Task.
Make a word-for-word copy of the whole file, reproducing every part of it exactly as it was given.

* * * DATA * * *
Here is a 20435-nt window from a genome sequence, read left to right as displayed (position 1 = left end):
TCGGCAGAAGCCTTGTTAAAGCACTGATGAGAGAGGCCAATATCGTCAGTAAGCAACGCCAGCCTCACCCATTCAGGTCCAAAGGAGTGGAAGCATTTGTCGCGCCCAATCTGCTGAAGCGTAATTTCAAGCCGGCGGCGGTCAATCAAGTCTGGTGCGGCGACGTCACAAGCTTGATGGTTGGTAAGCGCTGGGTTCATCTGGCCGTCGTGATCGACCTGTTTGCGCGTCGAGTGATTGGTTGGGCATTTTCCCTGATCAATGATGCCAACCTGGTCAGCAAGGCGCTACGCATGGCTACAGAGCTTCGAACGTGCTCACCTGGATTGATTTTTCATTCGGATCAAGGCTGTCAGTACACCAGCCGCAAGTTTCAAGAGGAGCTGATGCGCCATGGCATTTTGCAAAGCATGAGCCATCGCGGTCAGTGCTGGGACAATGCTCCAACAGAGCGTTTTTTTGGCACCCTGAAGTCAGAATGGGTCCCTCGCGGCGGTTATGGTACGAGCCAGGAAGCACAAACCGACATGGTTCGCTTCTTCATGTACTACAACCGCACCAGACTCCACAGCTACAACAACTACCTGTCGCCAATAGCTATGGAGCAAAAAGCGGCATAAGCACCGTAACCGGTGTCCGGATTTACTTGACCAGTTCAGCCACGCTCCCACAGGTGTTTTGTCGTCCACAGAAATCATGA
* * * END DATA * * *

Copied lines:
Here is a 20435-nt window from a genome sequence, read left to right as displayed (position 1 = left end):
TCGGCAGAAGCCTTGTTAAAGCACTGATGAGAGAGGCCAATATCGTCAGTAAGCAACGCCAGCCTCACCCATTCAGGTCCAAAGGAGTGGAAGCATTTGTCGCGCCCAATCTGCTGAAGCGTAATTTCAAGCCGGCGGCGGTCAATCAAGTCTGGTGCGGCGACGTCACAAGCTTGATGGTTGGTAAGCGCTGGGTTCATCTGGCCGTCGTGATCGACCTGTTTGCGCGTCGAGTGATTGGTTGGGCATTTTCCCTGATCAATGATGCCAACCTGGTCAGCAAGGCGCTACGCATGGCTACAGAGCTTCGAACGTGCTCACCTGGATTGATTTTTCATTCGGATCAAGGCTGTCAGTACACCAGCCGCAAGTTTCAAGAGGAGCTGATGCGCCATGGCATTTTGCAAAGCATGAGCCATCGCGGTCAGTGCTGGGACAATGCTCCAACAGAGCGTTTTTTTGGCACCCTGAAGTCAGAATGGGTCCCTCGCGGCGGTTATGGTACGAGCCAGGAAGCACAAACCGACATGGTTCGCTTCTTCATGTACTACAACCGCACCAGACTCCACAGCTACAACAACTACCTGTCGCCAATAGCTATGGAGCAAAAAGCGGCATAAGCACCGTAACCGGTGTCCGGATTTACTTGACCAGTTCAGCCACGCTCCCACAGGTGTTTTGTCGTCCACAGAAATCATGA